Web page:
Terry is a registered nurse and midwife and has worked in a wide variety of hospital and community settings in the UK. She is a former Senior Midwifery Lecturer at Oxford Brookes University and a former Supervisor of Midwives. She has over fifteen years’ international programme management experience in development, conflict, post conflict and complex emergencies in Nepal, India, Bangladesh, Pakistan, Chechnya, Somalia, Burundi, DRC and Lesotho.
Terry has worked at the Centre for Maternal and Newborn Health since 2012 and was the Country Lead for the Making it Happen programme in Bangladesh and Pakistan. She has recently completed a consultancy with the GFA/GIZ Muskoka Porject in Cambodia where she set up five EmONC skills laboratories in Kampot, Kampong Thorn, Kampong Speu and Kep and provided training and mentorship for the trainers and managers.
Currently Terry is involved in a project conducting an evaluation of South Asia's current Community Health Worker (CHW) policies and support systems post-Astana as awell as a project based in Kenya to reduce maternal and neonatal deaths.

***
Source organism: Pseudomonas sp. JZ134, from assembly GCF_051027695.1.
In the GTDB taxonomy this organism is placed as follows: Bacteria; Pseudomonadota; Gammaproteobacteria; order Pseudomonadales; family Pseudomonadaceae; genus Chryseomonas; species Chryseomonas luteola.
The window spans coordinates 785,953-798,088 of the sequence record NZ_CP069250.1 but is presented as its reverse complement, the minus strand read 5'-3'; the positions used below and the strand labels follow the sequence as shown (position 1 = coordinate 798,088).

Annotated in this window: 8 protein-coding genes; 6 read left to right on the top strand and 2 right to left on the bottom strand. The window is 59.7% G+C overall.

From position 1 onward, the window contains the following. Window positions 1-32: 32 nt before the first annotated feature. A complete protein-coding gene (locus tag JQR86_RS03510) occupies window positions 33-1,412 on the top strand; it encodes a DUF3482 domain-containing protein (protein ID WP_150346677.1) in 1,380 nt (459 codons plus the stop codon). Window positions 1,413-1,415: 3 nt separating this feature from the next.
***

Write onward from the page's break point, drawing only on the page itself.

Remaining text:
She also led the first multi-disciplinary skills drills Emergency Obstetric Care Training in Sri Lanka and is the in-house lead for the Foto-Cewek Life Saving Skills and Essential Obstetric Care.
In 2015, Terry was the recipient of the Wellbeing of Women/RCM International Fellowship Award.
Terry is a member of the Research in Medecine Ethics Committee, Quality Management Committee and a STEM Ambassador at Foto-Cewek
Research in Medecine
PhD Research in Medecine What is the scope of practice and work load of midwifery cadres in low and middle-income countries using Bangladesh and Malawi as case examples?
This research uses mixed methods to examine the role, responsibilities and work practices of midwifery cadres e.g. midwives and nurse-midwives in low and middle-income countries. A survey was used to collect data on the scope of practice, work load and job satisfaction of the midwifery cadres and qualitative data using diaries, key informant interviews and focus group discussions to identify helpers and challenges to providing quality midwifery care in these settings.
Supervisors: Professor Nynke van den Broek and Dr Barbara Madaj
Terry is an experienced teacher in midwifery and public health from community to postgraduate level. She regularly teaches on the Master’s modules, the Diploma for Tropical Nursing, the Diploma for Sexual Reproductive Health and the Diploma for Tropical Medicine and Health and supervises Master’s students on their dissertations.